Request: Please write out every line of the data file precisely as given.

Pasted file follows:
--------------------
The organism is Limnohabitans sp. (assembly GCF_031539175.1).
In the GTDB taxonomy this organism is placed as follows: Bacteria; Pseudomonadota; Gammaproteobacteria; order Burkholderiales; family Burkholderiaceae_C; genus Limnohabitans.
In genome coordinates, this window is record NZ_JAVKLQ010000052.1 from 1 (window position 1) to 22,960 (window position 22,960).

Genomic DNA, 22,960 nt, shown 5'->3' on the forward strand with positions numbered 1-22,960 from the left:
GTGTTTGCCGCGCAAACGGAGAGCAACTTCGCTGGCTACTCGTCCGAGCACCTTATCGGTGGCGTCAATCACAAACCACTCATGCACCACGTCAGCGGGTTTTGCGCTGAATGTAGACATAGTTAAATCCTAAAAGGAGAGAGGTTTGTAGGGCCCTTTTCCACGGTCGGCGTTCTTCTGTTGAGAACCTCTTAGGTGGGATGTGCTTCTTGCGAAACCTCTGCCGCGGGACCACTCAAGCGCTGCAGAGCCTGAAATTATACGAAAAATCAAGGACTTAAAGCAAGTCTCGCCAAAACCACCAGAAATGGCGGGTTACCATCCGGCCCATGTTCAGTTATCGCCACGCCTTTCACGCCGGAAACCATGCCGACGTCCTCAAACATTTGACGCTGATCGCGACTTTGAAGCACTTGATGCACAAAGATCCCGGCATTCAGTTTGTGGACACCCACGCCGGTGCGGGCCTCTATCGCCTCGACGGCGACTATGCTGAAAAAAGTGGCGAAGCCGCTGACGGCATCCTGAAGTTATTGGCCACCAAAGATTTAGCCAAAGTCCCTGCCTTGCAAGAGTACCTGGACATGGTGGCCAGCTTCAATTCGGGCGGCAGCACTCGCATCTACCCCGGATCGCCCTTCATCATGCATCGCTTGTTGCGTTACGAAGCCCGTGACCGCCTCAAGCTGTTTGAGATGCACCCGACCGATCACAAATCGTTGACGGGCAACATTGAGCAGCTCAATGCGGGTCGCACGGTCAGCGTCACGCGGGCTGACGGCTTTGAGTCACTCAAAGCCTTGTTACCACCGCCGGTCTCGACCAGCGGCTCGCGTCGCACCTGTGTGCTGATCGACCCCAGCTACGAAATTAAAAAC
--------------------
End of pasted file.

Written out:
The organism is Limnohabitans sp. (assembly GCF_031539175.1).
In the GTDB taxonomy this organism is placed as follows: Bacteria; Pseudomonadota; Gammaproteobacteria; order Burkholderiales; family Burkholderiaceae_C; genus Limnohabitans.
In genome coordinates, this window is record NZ_JAVKLQ010000052.1 from 1 (window position 1) to 22,960 (window position 22,960).

Genomic DNA, 22,960 nt, shown 5'->3' on the forward strand with positions numbered 1-22,960 from the left:
GTGTTTGCCGCGCAAACGGAGAGCAACTTCGCTGGCTACTCGTCCGAGCACCTTATCGGTGGCGTCAATCACAAACCACTCATGCACCACGTCAGCGGGTTTTGCGCTGAATGTAGACATAGTTAAATCCTAAAAGGAGAGAGGTTTGTAGGGCCCTTTTCCACGGTCGGCGTTCTTCTGTTGAGAACCTCTTAGGTGGGATGTGCTTCTTGCGAAACCTCTGCCGCGGGACCACTCAAGCGCTGCAGAGCCTGAAATTATACGAAAAATCAAGGACTTAAAGCAAGTCTCGCCAAAACCACCAGAAATGGCGGGTTACCATCCGGCCCATGTTCAGTTATCGCCACGCCTTTCACGCCGGAAACCATGCCGACGTCCTCAAACATTTGACGCTGATCGCGACTTTGAAGCACTTGATGCACAAAGATCCCGGCATTCAGTTTGTGGACACCCACGCCGGTGCGGGCCTCTATCGCCTCGACGGCGACTATGCTGAAAAAAGTGGCGAAGCCGCTGACGGCATCCTGAAGTTATTGGCCACCAAAGATTTAGCCAAAGTCCCTGCCTTGCAAGAGTACCTGGACATGGTGGCCAGCTTCAATTCGGGCGGCAGCACTCGCATCTACCCCGGATCGCCCTTCATCATGCATCGCTTGTTGCGTTACGAAGCCCGTGACCGCCTCAAGCTGTTTGAGATGCACCCGACCGATCACAAATCGTTGACGGGCAACATTGAGCAGCTCAATGCGGGTCGCACGGTCAGCGTCACGCGGGCTGACGGCTTTGAGTCACTCAAAGCCTTGTTACCACCGCCGGTCTCGACCAGCGGCTCGCGTCGCACCTGTGTGCTGATCGACCCCAGCTACGAAATTAAAAAC